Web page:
The lovely two-story solid brick home at 169 Rupert Ave. was built in 1887 by Fredrick George.

His brothers, Samuel and Richard, had a Planning Mill (now Schell Lumber) on Edward St. Frederick later rented the house to Arthur Fleury who was co-owner of the Fleury Bros. Foundry and was employed as a molder.

The foundry is now called Schell Co-op building; an industrial heritage site. The Fleury family soon after relocated to Aurora.

The Victorian style of this house has features like other buildings in the heritage neighbourhood. The accent brick was yellow and highlighted the window arches. A two-story bay on the front is facing south. With the new upgrade of copper on all the roof details including the porch it enhances the heritage and greatly adds to the decoration and streetscape.

The front porch has a bell cast curve roof and the copper here looks amazing. The profiles of the posts look original. The gingerbread is designed to represent the agricultural farming which surrounded the village. The wheat sheaf is a common theme seen on many homes. It may have even been the trademark for the woodwork done by the George brothers.

On April 28, 1902, Frederick George sold the property to Ella MacDonald for the sum of $1,100. The next few owners lived at the house just a few years each. By 1929, the Ratcliff family bought this property as an investment. Glenn Ratcliff had been with the Royal Canadian Navy during the Second World War. On Oct. 15, 1947, he bought the home for the sum of $4,000.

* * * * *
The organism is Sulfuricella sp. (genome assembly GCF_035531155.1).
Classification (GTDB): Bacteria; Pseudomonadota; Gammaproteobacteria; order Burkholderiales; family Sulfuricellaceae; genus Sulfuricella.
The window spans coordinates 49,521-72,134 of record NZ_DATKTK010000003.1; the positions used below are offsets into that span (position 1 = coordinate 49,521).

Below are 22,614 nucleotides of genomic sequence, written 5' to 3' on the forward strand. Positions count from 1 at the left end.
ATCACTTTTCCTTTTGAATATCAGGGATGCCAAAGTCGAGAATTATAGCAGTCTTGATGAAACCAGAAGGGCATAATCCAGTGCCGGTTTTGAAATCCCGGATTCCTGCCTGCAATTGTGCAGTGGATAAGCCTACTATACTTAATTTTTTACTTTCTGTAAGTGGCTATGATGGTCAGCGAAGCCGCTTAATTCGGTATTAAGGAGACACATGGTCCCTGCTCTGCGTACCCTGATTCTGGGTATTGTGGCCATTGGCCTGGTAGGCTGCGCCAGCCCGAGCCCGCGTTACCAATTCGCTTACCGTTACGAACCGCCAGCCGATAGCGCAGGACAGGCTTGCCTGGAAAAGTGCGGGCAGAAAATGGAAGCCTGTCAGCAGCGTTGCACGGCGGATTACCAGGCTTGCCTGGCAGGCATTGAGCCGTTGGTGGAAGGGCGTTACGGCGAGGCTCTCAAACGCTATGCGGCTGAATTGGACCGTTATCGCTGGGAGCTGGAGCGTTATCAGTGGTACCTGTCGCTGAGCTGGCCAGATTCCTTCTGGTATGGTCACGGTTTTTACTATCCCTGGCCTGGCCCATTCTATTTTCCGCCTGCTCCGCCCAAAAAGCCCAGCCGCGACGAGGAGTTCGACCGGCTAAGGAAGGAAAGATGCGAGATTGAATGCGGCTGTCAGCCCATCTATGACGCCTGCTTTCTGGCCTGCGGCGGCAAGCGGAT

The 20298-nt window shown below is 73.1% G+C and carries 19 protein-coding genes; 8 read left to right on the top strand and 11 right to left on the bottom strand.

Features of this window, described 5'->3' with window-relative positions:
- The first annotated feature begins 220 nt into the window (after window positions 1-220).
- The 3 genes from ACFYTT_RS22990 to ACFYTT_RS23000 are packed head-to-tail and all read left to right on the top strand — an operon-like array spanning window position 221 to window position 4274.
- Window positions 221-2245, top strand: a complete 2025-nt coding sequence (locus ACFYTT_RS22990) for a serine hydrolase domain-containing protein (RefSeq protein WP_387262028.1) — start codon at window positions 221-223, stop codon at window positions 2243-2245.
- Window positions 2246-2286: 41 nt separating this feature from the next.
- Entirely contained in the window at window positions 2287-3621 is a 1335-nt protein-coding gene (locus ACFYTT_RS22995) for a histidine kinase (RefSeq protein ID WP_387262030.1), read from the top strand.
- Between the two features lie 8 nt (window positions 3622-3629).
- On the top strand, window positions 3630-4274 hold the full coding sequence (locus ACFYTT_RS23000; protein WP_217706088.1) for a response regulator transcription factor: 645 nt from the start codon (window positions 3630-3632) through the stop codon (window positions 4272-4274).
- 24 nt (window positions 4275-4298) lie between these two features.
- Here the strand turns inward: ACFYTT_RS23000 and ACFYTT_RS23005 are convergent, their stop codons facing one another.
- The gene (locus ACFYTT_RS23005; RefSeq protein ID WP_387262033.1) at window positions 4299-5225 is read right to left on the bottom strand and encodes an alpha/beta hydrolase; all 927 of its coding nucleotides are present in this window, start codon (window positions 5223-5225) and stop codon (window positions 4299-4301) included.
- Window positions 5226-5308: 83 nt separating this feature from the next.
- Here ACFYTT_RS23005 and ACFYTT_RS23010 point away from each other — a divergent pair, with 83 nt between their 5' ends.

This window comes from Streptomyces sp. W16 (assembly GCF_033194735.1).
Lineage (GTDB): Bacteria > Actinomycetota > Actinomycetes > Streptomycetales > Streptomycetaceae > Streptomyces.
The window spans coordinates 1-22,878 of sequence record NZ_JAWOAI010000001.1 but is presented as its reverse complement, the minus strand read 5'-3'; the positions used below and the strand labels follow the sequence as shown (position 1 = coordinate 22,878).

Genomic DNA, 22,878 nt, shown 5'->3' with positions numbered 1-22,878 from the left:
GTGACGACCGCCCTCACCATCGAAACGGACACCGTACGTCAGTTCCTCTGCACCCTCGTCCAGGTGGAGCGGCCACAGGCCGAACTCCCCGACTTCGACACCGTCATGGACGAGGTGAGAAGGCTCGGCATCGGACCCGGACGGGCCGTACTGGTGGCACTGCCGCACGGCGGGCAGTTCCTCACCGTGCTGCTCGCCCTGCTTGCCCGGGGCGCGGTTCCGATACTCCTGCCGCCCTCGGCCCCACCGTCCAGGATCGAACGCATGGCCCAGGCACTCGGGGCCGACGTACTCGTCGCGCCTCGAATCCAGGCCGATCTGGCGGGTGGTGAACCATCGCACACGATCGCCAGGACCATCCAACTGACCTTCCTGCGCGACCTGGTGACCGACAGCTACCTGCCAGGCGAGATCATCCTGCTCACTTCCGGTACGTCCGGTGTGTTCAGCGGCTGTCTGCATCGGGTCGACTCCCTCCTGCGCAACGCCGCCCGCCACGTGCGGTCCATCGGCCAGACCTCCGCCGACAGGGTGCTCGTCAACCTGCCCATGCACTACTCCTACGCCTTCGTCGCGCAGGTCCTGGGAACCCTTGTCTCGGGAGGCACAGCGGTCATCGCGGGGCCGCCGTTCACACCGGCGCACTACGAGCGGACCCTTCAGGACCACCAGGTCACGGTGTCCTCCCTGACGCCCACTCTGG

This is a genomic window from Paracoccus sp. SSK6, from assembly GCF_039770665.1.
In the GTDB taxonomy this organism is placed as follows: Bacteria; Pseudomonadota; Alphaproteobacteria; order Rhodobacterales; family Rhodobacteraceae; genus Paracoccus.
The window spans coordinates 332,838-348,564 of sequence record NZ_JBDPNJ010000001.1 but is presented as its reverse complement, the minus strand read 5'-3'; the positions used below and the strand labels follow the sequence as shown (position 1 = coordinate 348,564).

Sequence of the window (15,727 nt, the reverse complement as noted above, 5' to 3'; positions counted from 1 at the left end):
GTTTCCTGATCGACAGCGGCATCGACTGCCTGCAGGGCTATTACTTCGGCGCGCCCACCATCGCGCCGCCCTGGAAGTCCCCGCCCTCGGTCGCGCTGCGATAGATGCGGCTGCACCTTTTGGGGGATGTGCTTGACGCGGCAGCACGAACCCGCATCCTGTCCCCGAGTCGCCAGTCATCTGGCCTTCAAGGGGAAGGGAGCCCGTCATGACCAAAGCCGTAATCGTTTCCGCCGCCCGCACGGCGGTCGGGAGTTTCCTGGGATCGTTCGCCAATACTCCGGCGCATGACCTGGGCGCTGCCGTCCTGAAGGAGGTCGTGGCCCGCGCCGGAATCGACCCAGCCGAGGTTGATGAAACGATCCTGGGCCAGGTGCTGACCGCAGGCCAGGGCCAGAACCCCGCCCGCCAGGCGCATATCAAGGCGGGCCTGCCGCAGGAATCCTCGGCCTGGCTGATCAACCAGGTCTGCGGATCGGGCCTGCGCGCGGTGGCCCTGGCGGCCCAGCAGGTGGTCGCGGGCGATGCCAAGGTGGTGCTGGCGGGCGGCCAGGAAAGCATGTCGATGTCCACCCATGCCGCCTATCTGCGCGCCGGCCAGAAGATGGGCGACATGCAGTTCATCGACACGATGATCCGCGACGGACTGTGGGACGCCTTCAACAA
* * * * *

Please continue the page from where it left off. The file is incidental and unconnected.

In 1948, Glenn Ratcliff gave the house to the trustees of the Stouffville Baptist Church. They used it as a manse.

Some residents might remember that Glenn had a grocery business and started the IGA here on Main St. That space is now the Stouffville Fine Furniture store on the south side of Main.

Mr. and Mrs. Warren “Stuart” Bellamy purchased the Baptist church parsonage on July 4, 1962 for $6,000. Stuart and his wife June lived at the home.

 

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